One thing that always struck me about this piece is the realism (though not photo-realism) of the human subjects. Very grounded and naturalistic; the weapons and armor being of reasonable proportions too.
 

Alzrius

The EN World kitten
Trampier's baffling disappearance from the industry always reminds me of Carl Sargent when I hear it, since he similarly abandoned the tabletop RPG field with no explanation. As Shannon Appelcline writes:

Night Below was Carl Sargent's last work for TSR. Around the same time he was hired by FASA to become the new line developer for their Shadowrun game. He left Nottingham, to catch a plane to Chicago to accept the job … and was never heard from again.

Various reports have speculated that he was in a car accident, that he suffered some other "medical problem", or that he purposefully disappeared. None of this has been confirmed. Some reports suggest that even his family doesn't know what happened to him. In any case, since 1995, Sargent has been gone from the industry (and from his professional career). Paizo editor Erik Mona made a new attempt to track down Sargent in the early '10s and had one of "Sargent's most frequent collaborators," tell him: "I've always thought that if people want to disappear, they should be allowed."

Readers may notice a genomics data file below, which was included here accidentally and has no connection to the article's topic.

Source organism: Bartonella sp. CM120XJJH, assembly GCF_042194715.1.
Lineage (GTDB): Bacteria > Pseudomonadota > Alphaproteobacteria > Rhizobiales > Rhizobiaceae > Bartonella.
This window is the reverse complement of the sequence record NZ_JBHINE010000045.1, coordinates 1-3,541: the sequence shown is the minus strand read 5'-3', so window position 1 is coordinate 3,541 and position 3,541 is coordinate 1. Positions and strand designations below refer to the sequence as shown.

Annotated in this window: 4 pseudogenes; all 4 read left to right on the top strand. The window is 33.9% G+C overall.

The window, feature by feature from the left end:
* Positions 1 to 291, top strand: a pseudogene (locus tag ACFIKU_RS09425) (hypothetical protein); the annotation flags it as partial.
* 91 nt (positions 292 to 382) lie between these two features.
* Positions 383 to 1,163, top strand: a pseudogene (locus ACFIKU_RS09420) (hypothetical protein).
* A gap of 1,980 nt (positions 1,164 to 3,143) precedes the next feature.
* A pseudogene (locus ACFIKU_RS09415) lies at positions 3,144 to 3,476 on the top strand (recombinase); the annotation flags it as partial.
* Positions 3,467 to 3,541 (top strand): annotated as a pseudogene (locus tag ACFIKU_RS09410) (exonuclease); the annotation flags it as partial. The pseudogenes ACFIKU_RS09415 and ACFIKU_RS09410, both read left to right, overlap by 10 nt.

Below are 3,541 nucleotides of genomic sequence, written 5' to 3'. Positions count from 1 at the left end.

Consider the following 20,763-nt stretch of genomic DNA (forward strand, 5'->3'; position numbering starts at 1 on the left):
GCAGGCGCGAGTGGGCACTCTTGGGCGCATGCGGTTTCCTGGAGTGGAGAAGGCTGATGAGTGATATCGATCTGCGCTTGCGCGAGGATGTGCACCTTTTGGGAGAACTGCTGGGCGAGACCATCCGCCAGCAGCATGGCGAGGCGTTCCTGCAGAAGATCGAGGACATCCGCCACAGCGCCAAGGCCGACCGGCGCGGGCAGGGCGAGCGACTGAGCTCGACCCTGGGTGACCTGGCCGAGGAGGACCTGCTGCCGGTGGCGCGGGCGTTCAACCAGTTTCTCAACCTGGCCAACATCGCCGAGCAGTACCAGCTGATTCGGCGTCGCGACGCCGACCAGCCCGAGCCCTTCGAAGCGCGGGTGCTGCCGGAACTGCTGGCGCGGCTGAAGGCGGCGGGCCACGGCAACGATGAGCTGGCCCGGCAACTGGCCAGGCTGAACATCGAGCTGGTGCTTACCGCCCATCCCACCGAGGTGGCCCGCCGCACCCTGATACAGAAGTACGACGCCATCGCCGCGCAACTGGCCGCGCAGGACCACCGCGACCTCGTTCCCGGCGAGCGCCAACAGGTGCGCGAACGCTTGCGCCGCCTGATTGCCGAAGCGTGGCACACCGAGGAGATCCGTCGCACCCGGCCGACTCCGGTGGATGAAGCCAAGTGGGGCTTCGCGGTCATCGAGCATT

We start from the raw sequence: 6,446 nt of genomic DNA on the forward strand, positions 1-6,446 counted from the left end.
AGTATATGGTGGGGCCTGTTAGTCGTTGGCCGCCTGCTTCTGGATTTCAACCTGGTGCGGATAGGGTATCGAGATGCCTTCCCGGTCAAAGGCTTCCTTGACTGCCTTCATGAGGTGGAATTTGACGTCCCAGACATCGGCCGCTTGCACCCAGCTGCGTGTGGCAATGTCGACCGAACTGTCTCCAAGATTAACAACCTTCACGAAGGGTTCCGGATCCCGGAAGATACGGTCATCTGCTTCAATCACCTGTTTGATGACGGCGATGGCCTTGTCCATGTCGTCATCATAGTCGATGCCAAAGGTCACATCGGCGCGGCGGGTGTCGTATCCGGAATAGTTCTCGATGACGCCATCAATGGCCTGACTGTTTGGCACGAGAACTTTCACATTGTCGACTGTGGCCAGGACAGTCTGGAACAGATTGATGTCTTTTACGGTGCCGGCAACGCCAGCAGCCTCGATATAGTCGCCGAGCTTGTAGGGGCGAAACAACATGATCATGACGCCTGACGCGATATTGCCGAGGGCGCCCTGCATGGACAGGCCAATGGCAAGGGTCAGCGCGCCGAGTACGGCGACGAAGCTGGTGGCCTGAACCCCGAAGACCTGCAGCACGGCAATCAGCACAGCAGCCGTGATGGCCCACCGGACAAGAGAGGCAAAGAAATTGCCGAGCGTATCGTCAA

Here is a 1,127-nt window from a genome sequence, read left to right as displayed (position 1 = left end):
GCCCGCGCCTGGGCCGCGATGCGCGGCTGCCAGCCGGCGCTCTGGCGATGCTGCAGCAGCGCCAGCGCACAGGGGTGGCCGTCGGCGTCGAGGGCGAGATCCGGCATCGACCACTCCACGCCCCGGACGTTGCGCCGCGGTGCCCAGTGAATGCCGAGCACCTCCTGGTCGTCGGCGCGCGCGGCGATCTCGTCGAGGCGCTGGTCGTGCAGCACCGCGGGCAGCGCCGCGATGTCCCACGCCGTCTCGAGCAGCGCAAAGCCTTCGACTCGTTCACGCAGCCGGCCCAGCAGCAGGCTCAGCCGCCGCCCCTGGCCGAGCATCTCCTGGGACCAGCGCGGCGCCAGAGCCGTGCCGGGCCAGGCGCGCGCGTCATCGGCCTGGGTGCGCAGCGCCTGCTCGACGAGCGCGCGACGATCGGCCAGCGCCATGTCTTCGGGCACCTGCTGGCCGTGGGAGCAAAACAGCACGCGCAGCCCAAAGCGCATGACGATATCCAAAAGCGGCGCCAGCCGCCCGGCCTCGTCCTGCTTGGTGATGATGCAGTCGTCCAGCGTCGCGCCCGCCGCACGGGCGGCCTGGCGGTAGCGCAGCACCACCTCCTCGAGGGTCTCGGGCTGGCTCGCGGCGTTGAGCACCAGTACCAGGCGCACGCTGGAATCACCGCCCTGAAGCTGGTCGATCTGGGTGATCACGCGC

Sargent subsequently passed away in September of 2018.
 
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Rabulias

the Incomparably Shrewd and Clever
My instinctive guess was perhaps the desire to publish a Wormy collection or otherwise do something with his art that his contract with TSR forbade.
Dave Trampier tried to get a Wormy collection published in the mid-1980s, in an early form of crowd-funding. It failed in that he did not get enough people to sign up for it, not that TSR forbade it.
By the way, for those who don't know, DAT was responsible for some of the most iconic images from early D&D.

One of them, in particular, is seared into the brains of every single person who played D&D because you likely spent hours staring at it ....

2222.JPG